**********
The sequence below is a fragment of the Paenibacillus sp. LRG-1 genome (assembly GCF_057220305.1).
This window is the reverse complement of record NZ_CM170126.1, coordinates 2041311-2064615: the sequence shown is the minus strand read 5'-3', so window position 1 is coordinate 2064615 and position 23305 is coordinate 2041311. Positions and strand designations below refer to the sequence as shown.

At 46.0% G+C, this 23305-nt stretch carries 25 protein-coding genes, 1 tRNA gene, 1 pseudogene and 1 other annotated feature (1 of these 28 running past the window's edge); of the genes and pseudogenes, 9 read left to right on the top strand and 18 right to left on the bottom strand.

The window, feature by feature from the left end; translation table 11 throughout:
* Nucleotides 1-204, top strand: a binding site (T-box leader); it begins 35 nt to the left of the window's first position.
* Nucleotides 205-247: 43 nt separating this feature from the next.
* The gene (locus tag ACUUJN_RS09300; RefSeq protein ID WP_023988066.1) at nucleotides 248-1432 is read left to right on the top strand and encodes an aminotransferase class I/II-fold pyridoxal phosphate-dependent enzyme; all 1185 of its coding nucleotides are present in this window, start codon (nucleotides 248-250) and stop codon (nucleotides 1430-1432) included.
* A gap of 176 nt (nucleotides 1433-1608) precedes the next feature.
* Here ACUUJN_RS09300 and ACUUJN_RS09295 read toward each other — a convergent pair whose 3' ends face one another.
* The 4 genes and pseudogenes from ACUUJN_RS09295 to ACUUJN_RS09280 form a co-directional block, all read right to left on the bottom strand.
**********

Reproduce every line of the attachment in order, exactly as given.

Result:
The sequence below is a fragment of the Paenibacillus sp. LRG-1 genome (assembly GCF_057220305.1).
This window is the reverse complement of record NZ_CM170126.1, coordinates 2041311-2064615: the sequence shown is the minus strand read 5'-3', so window position 1 is coordinate 2064615 and position 23305 is coordinate 2041311. Positions and strand designations below refer to the sequence as shown.

At 46.0% G+C, this 23305-nt stretch carries 25 protein-coding genes, 1 tRNA gene, 1 pseudogene and 1 other annotated feature (1 of these 28 running past the window's edge); of the genes and pseudogenes, 9 read left to right on the top strand and 18 right to left on the bottom strand.

The window, feature by feature from the left end; translation table 11 throughout:
* Nucleotides 1-204, top strand: a binding site (T-box leader); it begins 35 nt to the left of the window's first position.
* Nucleotides 205-247: 43 nt separating this feature from the next.
* The gene (locus tag ACUUJN_RS09300; RefSeq protein ID WP_023988066.1) at nucleotides 248-1432 is read left to right on the top strand and encodes an aminotransferase class I/II-fold pyridoxal phosphate-dependent enzyme; all 1185 of its coding nucleotides are present in this window, start codon (nucleotides 248-250) and stop codon (nucleotides 1430-1432) included.
* A gap of 176 nt (nucleotides 1433-1608) precedes the next feature.
* Here ACUUJN_RS09300 and ACUUJN_RS09295 read toward each other — a convergent pair whose 3' ends face one another.
* The 4 genes and pseudogenes from ACUUJN_RS09295 to ACUUJN_RS09280 form a co-directional block, all read right to left on the bottom strand.